Akamai (NASDAQ:AKAM) said at a meeting with analysts on Wednesday that the company in 2007 should be able to grow revenue at least 30% and profits at least 35%. It was the first analyst meeting the company has held in four years, and to read the response from the Street, it was worth the wait.
Deutsche Banks’ Todd Raker raised his rating on the stock Buy from Hold, and increased his price target on the company to $55 from $33. “We have consistently viewed AKAM as the best fundamental growth company in our coverage universe, but we downgraded to hold earlier this year due to valuation,” he wrote. “In hindsight, we have significantly under-estimated the growth in ARPU (average revenue per user) and we are adjusting our financial model to reflect a more aggressive stance on ARPU…AKAM’s value proposition is growing stronger as broadband penetration continues to grow.”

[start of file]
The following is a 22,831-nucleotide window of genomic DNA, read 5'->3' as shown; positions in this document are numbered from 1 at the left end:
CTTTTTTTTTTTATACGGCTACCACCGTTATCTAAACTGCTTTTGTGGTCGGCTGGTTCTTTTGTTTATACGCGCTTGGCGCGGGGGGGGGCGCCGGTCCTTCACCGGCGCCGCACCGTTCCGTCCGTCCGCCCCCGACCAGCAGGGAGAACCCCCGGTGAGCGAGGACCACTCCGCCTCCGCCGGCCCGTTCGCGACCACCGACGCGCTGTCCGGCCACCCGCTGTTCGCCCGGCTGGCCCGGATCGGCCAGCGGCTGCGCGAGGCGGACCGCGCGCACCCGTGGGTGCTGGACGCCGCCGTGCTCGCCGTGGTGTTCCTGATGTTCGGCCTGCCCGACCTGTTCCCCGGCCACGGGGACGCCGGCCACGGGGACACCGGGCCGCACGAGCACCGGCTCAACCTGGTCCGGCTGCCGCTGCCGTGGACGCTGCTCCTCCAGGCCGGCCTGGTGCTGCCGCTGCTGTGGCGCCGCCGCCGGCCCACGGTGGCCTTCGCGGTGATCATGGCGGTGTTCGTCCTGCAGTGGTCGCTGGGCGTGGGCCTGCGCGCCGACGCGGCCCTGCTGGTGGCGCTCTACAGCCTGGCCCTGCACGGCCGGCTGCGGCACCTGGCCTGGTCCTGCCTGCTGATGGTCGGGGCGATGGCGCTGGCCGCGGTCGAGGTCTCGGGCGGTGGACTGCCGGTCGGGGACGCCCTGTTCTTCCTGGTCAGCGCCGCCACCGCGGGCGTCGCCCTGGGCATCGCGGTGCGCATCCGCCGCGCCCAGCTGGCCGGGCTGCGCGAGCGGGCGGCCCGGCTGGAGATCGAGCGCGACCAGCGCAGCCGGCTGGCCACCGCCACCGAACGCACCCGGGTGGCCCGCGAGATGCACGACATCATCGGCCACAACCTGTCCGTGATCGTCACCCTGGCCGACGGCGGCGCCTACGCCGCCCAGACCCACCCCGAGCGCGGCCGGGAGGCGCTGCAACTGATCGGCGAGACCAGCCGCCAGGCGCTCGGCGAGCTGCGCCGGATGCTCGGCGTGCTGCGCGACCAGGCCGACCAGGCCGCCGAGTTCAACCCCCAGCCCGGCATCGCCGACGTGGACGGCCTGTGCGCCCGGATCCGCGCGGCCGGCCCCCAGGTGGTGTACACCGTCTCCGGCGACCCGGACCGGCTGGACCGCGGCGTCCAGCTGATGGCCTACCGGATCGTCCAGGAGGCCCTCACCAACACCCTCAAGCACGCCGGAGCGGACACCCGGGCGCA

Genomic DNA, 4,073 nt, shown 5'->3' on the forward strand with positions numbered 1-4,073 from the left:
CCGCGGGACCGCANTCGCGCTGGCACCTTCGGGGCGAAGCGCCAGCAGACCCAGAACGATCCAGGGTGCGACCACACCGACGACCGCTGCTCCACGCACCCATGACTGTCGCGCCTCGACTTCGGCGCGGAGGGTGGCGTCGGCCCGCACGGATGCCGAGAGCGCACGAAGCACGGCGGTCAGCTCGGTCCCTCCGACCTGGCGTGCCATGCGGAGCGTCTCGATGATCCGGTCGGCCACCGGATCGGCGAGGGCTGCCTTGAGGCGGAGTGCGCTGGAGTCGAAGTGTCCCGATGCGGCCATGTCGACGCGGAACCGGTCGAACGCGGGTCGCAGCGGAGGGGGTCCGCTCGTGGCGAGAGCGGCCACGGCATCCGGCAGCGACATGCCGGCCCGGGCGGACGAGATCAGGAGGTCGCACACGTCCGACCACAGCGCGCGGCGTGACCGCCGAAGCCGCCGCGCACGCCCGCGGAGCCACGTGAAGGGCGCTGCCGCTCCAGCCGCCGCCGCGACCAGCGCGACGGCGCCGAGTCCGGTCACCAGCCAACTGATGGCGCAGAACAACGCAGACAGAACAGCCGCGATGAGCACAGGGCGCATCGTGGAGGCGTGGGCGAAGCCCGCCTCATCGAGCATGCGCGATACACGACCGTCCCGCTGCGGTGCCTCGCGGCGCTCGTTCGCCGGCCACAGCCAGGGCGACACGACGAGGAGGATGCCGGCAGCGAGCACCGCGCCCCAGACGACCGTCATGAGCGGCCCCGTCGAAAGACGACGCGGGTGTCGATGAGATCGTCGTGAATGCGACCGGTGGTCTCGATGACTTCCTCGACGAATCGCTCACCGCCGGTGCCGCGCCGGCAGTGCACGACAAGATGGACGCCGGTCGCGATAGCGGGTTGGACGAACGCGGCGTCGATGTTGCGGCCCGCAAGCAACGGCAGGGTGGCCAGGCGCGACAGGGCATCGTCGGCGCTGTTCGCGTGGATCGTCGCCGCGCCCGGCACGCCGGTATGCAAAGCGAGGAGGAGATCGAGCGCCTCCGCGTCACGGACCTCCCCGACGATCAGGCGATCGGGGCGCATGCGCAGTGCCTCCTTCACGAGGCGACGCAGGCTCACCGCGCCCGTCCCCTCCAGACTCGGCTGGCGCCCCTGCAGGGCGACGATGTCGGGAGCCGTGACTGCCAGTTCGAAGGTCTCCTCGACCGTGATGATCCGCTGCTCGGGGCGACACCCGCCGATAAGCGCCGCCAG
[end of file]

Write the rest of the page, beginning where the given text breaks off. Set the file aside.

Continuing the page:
Michael Turits, of Prudential Securities raised his 2007 revenue forecast for the company to $569 million, from $542 million, with profits increasing to 91 cents a share from 81 cents. For 2006, he’s now at 59 cents, up from 58 cents. He continues to rate the stock Overweight, and raised his price target to $51 from $40.
Katherine Egbert, of Jefferies, likewise increased her 2007 forecast; she now sees revenue at $543 million, up from $530 million; her profit forecast jump to $1.14 a share, from $1.10. she’s at 84 cents for 2006. (No, I can’t quite explain the wide gap between her numbers and Prudential’s numbers.) She raised her price target to $47, from $45.
I do have one nit to pick here, which is that Akamai issued that 2007 guidance - its first for next year - without issuing a press release or filing an 8-K. I tracked down a copy of a 50-page transcript of their meeting on a subscription site; the only way for the average investor to track down what they actually said, rather than relying on third-hand reports would be to listen to an entire day’s worth of presentations. Not exactly the user friendly approach, Akamai.